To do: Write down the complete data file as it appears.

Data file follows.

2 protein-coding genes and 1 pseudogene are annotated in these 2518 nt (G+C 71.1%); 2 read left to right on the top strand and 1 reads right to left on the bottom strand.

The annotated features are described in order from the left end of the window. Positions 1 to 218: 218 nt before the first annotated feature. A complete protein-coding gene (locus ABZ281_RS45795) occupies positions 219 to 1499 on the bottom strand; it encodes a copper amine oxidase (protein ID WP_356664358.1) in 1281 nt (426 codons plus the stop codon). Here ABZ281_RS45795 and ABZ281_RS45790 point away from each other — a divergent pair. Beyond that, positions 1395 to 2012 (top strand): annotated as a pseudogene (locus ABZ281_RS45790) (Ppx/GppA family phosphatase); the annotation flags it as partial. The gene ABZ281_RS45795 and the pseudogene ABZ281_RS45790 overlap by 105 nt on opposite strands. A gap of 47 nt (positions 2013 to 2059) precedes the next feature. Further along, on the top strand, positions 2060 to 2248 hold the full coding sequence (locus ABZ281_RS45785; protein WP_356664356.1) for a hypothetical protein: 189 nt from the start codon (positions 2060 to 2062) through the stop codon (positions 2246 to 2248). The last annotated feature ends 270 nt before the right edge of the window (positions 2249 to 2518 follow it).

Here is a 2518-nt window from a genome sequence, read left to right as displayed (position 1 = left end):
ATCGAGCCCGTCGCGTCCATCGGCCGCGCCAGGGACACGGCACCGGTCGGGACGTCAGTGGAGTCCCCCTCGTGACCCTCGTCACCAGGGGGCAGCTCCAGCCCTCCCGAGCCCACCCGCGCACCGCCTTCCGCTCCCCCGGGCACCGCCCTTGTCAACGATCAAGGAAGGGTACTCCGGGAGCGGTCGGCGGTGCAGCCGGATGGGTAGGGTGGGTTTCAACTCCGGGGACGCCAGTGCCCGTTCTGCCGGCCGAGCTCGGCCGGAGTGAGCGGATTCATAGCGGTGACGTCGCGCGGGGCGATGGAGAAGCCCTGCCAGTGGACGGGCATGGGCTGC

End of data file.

2 protein-coding genes and 1 pseudogene are annotated in these 2518 nt (G+C 71.1%); 2 read left to right on the top strand and 1 reads right to left on the bottom strand.

The annotated features are described in order from the left end of the window. Positions 1 to 218: 218 nt before the first annotated feature. A complete protein-coding gene (locus ABZ281_RS45795) occupies positions 219 to 1499 on the bottom strand; it encodes a copper amine oxidase (protein ID WP_356664358.1) in 1281 nt (426 codons plus the stop codon). Here ABZ281_RS45795 and ABZ281_RS45790 point away from each other — a divergent pair. Beyond that, positions 1395 to 2012 (top strand): annotated as a pseudogene (locus ABZ281_RS45790) (Ppx/GppA family phosphatase); the annotation flags it as partial. The gene ABZ281_RS45795 and the pseudogene ABZ281_RS45790 overlap by 105 nt on opposite strands. A gap of 47 nt (positions 2013 to 2059) precedes the next feature. Further along, on the top strand, positions 2060 to 2248 hold the full coding sequence (locus ABZ281_RS45785; protein WP_356664356.1) for a hypothetical protein: 189 nt from the start codon (positions 2060 to 2062) through the stop codon (positions 2246 to 2248). The last annotated feature ends 270 nt before the right edge of the window (positions 2249 to 2518 follow it).

Here is a 2518-nt window from a genome sequence, read left to right as displayed (position 1 = left end):
ATCGAGCCCGTCGCGTCCATCGGCCGCGCCAGGGACACGGCACCGGTCGGGACGTCAGTGGAGTCCCCCTCGTGACCCTCGTCACCAGGGGGCAGCTCCAGCCCTCCCGAGCCCACCCGCGCACCGCCTTCCGCTCCCCCGGGCACCGCCCTTGTCAACGATCAAGGAAGGGTACTCCGGGAGCGGTCGGCGGTGCAGCCGGATGGGTAGGGTGGGTTTCAACTCCGGGGACGCCAGTGCCCGTTCTGCCGGCCGAGCTCGGCCGGAGTGAGCGGATTCATAGCGGTGACGTCGCGCGGGGCGATGGAGAAGCCCTGCCAGTGGACGGGCATGGGCTGC